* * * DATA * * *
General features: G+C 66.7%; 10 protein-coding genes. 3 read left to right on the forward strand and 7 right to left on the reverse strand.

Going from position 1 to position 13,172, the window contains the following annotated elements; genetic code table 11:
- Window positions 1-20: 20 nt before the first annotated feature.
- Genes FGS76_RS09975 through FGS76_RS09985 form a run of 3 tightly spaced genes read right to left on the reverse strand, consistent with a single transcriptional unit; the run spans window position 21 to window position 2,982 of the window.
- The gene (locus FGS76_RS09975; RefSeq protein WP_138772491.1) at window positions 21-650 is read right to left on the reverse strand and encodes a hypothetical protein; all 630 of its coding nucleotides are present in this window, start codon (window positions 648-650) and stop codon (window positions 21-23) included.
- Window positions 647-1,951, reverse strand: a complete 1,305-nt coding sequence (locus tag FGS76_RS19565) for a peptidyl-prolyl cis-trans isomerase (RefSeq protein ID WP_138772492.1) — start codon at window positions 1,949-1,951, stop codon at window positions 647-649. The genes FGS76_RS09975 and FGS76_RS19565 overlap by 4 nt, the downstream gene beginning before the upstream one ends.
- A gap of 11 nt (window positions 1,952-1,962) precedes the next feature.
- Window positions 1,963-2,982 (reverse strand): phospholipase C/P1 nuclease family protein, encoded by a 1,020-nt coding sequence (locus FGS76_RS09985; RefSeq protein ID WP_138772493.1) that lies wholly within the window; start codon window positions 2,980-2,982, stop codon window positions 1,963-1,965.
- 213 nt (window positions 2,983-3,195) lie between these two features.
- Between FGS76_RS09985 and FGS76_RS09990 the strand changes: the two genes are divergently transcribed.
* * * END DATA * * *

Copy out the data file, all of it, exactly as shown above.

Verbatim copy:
General features: G+C 66.7%; 10 protein-coding genes. 3 read left to right on the forward strand and 7 right to left on the reverse strand.

Going from position 1 to position 13,172, the window contains the following annotated elements; genetic code table 11:
- Window positions 1-20: 20 nt before the first annotated feature.
- Genes FGS76_RS09975 through FGS76_RS09985 form a run of 3 tightly spaced genes read right to left on the reverse strand, consistent with a single transcriptional unit; the run spans window position 21 to window position 2,982 of the window.
- The gene (locus FGS76_RS09975; RefSeq protein WP_138772491.1) at window positions 21-650 is read right to left on the reverse strand and encodes a hypothetical protein; all 630 of its coding nucleotides are present in this window, start codon (window positions 648-650) and stop codon (window positions 21-23) included.
- Window positions 647-1,951, reverse strand: a complete 1,305-nt coding sequence (locus tag FGS76_RS19565) for a peptidyl-prolyl cis-trans isomerase (RefSeq protein ID WP_138772492.1) — start codon at window positions 1,949-1,951, stop codon at window positions 647-649. The genes FGS76_RS09975 and FGS76_RS19565 overlap by 4 nt, the downstream gene beginning before the upstream one ends.
- A gap of 11 nt (window positions 1,952-1,962) precedes the next feature.
- Window positions 1,963-2,982 (reverse strand): phospholipase C/P1 nuclease family protein, encoded by a 1,020-nt coding sequence (locus FGS76_RS09985; RefSeq protein ID WP_138772493.1) that lies wholly within the window; start codon window positions 2,980-2,982, stop codon window positions 1,963-1,965.
- 213 nt (window positions 2,983-3,195) lie between these two features.
- Between FGS76_RS09985 and FGS76_RS09990 the strand changes: the two genes are divergently transcribed.